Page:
heroes

Stealing Insights Into the Alpha

By Laura Vivanco on Wednesday, 5 September, 2012

I was so taken with one of Liz McCausland's recent posts that I decided I'd copy and paste her conclusions into a post here so that I can find it again easily if I need it for future reference:

The possessive, jealous, controlling alpha hero is [...] a literary “symptom” with multiple causes. There are a lot of ways to interpret, experience and think about this kind of hero. Some are positive, some negative. I don’t think any of these are right or wrong, provable or disprovable. The best, deepest understanding of the role of this hero in romance fiction will come when we hold them all open as possibilities in a discussion, even though they are in tension with each other, rather than letting any one reading dominate. Here are some of the things we could say about the stalker-alpha:

  • The hero’s possessive, jealous controlling nature is symbolic of his passion for the heroine; it shows how much he cares.
  • The fact that such a strong man surrenders to his love for her (particularly if he’s a misogynist who disdains other women) gives the heroine power over him.
  • The fact that a stalkery, controlling hero is ultimately tamed and domesticated by the heroine is a safe way of exploring and containing the threat real life men can pose for women.
  • The dominant, protective male is an archetype, and romance as a genre trades in archetypes.
  • The alpha (and the passive, submissive heroine he’s sometimes paired with) is a reflection of cultural views and ideals of masculinity, some of which can be sexist and/or harmful to both men and women.
  • The stalker-misogynist asshole who is tamed by love perpetuates the misguided view that the love of a good woman can “fix” a man, a view which leads to a lot of unhappy and sometimes abusive relationships.

The power of literature is that the hero can be and mean all these things at the same time. But that’s also the danger of it, and why, in my view, we should ask questions about our reading.

It seems to me that a lot of discussions of popular romance end with generalisations being made about both the novels and their readers. While I can understand the appeal of making generalisations such as "romance is empowering" or "it is misogynistic hate speech," the characters and plots in all romances are not identical; the novels that stick in my mind generally do so because their characters, and the way those characters interact, feel unique. That being so, the context in which one hero's jealous, controlling, stalkerish behaviour occurs may be so different from that in another novel that the two heroes can't be interpreted in exactly the same way. Furthermore, readers are not homogenous; something which feels empowering to one reader may indeed feel like "hate speech" to another.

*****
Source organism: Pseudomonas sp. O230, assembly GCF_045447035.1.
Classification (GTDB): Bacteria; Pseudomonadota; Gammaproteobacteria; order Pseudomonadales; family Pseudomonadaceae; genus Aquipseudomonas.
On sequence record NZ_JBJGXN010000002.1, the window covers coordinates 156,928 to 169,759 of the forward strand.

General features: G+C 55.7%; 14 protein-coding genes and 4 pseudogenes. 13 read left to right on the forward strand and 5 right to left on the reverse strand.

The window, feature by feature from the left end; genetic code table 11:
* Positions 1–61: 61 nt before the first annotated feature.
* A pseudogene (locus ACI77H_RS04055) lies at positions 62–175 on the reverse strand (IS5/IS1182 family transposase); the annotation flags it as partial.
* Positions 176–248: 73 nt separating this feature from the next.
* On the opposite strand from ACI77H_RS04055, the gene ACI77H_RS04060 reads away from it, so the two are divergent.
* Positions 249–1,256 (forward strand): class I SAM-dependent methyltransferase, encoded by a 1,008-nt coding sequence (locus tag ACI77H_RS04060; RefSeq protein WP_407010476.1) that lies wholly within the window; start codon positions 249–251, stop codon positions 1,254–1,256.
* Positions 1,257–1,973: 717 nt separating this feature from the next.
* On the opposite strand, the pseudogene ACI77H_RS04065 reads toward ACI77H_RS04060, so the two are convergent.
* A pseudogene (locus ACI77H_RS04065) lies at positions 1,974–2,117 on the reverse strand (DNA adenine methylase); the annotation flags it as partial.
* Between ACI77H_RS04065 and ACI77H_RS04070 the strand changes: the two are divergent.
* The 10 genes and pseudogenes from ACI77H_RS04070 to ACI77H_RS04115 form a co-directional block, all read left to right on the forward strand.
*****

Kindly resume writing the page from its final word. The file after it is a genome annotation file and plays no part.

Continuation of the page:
Liz's list of possible interpretations of the " possessive, jealous, controlling alpha hero" demonstrates the need to tread carefully when analysing romances, and to accept the possibility of multiple, complex readings and understandings of popular romance fiction (and its readers). It's  the type of analysis of which we need to see more. As Pamela Regis stated in her address to the 2010 IASPR conference:

our discipline values complexity in its study texts.  [...]

We owe it to the romance novel to make overt and to defend our conclusion that the romance is simple, if this is, in fact, our assessment. Surely, we owe the romance at least an acknowledgment that many readers, writers, and, yes, even some critics do find the romance novel complex, and we further owe it to the genre to make overt the value judgment that is a part of this topos—that simplicity is a “much-maligned state.” [...] I also contend that a critic confronted with a text that she considers simple should be careful of the conclusions that she draws in working on that text. I would argue that in assuming that the texts are simple, we flirt with what to me always seems like a dangerous idea—that it is not just the texts that are simple, but that the readers of the texts must, by extension, be simple, as well, or else why would they read these texts? [...]

A corollary: We owe the romance novel a good-faith effort to uncover the complexity that our discipline values so highly.

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McCausland, Liz. “The Overdetermined Hero.” Something More. 3 September 2012.

Regis, Pamela. “What Do Critics Owe the Romance? Keynote Address at the Second Annual Conference of the International Association for the Study of Popular Romance.” Journal of Popular Romance Studies 2.1 (2011).